For a living minimum wage, guaranteed jobs, a massive programme of house building, education and health

End the Egyptian blockade of Gaza – For self-determination for Palestine and for workers’ unity and mass action to overthrow dictators across the region

For the nationalisation of Egypt’s big corporations, the banks and large estates and their democratic planning to meet the needs of the masses not an elite

For a socialist Egypt and a socialist confederation of the region, on an equal and voluntary basis



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NEWS

Russia: 50,000 march in Moscow after shooting of Boris Nemtsov
03/03/2015, Rob Jones, CWI, Moscow:
As economic crisis deepens, social explosions loom

Greece: “Yes there was a different choice!”
02/03/2015, Interview with Nikos Kanellis, Volos City Councilor (Xekinima/ CWI Greece) by Sascha Stanicic (SAV’/CWI Germany):
Socialist policies needed, not deals with the Troika

Scotland: Why Tommy is wrong to call for a vote for the SNP in May
27/02/2015, Clear anti-austerity alternative necessary:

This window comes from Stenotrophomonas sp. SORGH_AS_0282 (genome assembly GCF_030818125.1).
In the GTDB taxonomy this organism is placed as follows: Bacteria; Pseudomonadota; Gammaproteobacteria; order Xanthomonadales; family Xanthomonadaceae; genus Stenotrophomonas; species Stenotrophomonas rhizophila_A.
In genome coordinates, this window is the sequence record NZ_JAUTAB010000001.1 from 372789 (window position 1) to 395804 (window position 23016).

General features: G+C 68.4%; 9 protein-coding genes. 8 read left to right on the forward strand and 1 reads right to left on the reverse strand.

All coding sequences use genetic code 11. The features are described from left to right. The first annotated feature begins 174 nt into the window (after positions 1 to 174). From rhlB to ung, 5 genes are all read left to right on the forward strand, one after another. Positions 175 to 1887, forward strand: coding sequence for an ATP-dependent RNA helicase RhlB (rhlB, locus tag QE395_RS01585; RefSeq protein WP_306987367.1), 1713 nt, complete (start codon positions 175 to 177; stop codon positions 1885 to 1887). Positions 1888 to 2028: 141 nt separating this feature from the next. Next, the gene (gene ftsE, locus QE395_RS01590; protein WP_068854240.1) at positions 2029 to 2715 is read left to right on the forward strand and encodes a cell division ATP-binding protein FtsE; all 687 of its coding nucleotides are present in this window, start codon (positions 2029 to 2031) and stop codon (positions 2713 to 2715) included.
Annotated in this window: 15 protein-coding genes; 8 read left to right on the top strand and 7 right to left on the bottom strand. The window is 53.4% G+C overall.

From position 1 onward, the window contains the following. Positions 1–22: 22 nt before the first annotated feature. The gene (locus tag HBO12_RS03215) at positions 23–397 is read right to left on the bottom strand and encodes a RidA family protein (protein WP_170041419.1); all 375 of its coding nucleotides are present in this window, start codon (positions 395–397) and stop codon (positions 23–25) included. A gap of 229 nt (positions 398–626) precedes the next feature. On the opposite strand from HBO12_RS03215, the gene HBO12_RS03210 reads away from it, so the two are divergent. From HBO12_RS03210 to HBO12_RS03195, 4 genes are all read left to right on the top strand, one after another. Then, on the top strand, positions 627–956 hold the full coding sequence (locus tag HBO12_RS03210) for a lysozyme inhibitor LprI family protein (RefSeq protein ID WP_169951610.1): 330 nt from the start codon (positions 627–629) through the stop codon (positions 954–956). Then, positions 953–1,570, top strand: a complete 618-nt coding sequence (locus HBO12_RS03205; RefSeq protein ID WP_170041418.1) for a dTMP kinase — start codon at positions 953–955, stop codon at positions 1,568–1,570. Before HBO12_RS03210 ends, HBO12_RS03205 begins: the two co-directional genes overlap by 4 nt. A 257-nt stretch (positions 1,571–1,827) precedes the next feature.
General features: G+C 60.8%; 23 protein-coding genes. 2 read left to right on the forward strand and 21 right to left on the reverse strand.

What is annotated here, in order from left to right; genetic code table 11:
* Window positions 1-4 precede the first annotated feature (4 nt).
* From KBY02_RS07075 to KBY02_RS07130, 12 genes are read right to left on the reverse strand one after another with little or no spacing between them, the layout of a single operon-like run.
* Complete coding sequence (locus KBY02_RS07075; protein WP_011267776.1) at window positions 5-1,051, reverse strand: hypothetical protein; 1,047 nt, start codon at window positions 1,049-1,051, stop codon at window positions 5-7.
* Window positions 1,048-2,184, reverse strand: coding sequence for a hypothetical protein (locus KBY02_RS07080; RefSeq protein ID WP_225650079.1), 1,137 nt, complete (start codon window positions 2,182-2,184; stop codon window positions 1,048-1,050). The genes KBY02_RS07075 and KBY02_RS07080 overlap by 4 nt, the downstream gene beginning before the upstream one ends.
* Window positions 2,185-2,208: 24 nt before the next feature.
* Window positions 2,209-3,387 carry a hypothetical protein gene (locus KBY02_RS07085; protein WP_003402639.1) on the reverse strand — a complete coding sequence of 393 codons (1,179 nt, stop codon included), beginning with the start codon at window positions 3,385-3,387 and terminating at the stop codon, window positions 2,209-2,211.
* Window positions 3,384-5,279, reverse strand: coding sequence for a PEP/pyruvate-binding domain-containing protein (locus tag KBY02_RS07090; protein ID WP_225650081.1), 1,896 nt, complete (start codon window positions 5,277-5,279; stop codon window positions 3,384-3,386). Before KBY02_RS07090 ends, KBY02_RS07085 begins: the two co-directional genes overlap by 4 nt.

Philip Stott Socialist Party Scotland

Britain: Labour MP shows contempt for workers
24/02/2015, :
Three decades ago he debated with Militant leaders who warned about degeneration of his party

Germany: Pegida at an end?
24/02/2015, Michael Koschitzki, SAV (CWI Germany):
German racist mobilizations split but danger continues

Malaysia: Stop arrests of government opponents!
20/02/2015, Statement on arrests from Socialist Alternative (CWI Malaysia):
Respect the right to freedom of speech!

Solidarity: Five Dublin anti-water charge protesters jailed
20/02/2015, Socialistworld.net:
International solidarity protests needed!

Congo: Forty two killed during street protests in January
20/02/2015, Per-Åke Westerlund, Rättvisepartiet Socialisterna (CWI Sweden):
Senate quashes Kabila’s plan to extend presidency

Greece: What does Tsipras’s endorsement of Prokopis Pavlopoulos for President signify?
19/02/2015, Statement by Xekinima (CWI Greece) Editorial Board [edited translation]:
Economic and social crisis requires independent pro-worker, socialist policies!

Britain: 2015 Socialist Party Congress:
19/02/2015, Socialist Party (CWI in England & Wales) reporters:
Preparing the forces to fight capitalist austerity

Ireland: Socialist questions Taoiseach on political policing